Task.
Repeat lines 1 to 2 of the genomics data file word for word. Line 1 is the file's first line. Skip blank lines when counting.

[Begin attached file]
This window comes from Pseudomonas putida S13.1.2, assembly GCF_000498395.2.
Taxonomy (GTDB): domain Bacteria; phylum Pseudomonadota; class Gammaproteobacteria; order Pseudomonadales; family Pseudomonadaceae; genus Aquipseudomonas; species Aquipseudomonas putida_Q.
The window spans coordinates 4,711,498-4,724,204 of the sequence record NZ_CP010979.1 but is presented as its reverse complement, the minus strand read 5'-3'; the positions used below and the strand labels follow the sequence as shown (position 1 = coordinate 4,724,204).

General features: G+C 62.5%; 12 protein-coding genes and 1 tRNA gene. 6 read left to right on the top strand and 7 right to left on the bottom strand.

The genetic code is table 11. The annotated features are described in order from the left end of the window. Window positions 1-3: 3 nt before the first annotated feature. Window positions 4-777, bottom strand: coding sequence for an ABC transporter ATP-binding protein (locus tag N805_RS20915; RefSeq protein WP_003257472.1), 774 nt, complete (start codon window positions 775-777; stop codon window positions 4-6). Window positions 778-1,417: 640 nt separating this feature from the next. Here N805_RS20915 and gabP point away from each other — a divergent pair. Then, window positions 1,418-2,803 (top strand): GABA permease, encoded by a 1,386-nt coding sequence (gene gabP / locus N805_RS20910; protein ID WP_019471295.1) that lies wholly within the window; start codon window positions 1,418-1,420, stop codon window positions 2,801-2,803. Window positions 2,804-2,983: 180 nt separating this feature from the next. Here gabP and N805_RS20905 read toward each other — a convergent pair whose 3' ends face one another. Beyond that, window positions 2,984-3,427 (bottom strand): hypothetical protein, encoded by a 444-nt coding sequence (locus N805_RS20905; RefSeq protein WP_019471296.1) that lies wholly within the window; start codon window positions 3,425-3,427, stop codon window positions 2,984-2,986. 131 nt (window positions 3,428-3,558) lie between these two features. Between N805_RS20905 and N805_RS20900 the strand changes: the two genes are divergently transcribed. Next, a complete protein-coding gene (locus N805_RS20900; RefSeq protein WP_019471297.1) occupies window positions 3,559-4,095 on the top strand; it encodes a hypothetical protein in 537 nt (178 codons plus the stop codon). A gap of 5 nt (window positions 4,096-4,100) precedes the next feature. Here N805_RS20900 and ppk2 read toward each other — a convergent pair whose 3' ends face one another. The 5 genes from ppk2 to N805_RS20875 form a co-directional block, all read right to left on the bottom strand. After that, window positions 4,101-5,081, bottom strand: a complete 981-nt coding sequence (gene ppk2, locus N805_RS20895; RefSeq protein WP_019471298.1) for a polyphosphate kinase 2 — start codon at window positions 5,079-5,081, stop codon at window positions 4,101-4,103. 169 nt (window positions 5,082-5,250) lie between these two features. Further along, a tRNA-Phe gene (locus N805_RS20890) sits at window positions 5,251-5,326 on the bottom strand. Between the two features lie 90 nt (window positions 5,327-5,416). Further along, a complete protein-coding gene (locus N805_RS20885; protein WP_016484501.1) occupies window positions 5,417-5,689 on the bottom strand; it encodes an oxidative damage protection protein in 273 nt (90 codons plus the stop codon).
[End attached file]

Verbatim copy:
This window comes from Pseudomonas putida S13.1.2, assembly GCF_000498395.2.
Taxonomy (GTDB): domain Bacteria; phylum Pseudomonadota; class Gammaproteobacteria; order Pseudomonadales; family Pseudomonadaceae; genus Aquipseudomonas; species Aquipseudomonas putida_Q.